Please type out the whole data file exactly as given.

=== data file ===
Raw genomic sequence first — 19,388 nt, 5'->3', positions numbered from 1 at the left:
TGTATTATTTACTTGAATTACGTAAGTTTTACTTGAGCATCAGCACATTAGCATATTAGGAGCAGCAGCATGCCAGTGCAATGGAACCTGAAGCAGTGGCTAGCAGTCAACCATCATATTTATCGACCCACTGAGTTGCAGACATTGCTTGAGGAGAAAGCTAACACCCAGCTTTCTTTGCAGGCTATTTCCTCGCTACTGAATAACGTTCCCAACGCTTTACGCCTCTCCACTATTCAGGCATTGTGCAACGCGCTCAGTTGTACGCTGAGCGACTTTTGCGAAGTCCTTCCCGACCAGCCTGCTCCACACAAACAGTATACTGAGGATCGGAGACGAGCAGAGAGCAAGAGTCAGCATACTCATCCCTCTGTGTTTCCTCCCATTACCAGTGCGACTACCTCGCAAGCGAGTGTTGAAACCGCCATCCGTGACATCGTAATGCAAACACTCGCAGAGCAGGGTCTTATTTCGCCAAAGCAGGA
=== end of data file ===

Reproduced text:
Raw genomic sequence first — 19,388 nt, 5'->3', positions numbered from 1 at the left:
TGTATTATTTACTTGAATTACGTAAGTTTTACTTGAGCATCAGCACATTAGCATATTAGGAGCAGCAGCATGCCAGTGCAATGGAACCTGAAGCAGTGGCTAGCAGTCAACCATCATATTTATCGACCCACTGAGTTGCAGACATTGCTTGAGGAGAAAGCTAACACCCAGCTTTCTTTGCAGGCTATTTCCTCGCTACTGAATAACGTTCCCAACGCTTTACGCCTCTCCACTATTCAGGCATTGTGCAACGCGCTCAGTTGTACGCTGAGCGACTTTTGCGAAGTCCTTCCCGACCAGCCTGCTCCACACAAACAGTATACTGAGGATCGGAGACGAGCAGAGAGCAAGAGTCAGCATACTCATCCCTCTGTGTTTCCTCCCATTACCAGTGCGACTACCTCGCAAGCGAGTGTTGAAACCGCCATCCGTGACATCGTAATGCAAACACTCGCAGAGCAGGGTCTTATTTCGCCAAAGCAGGA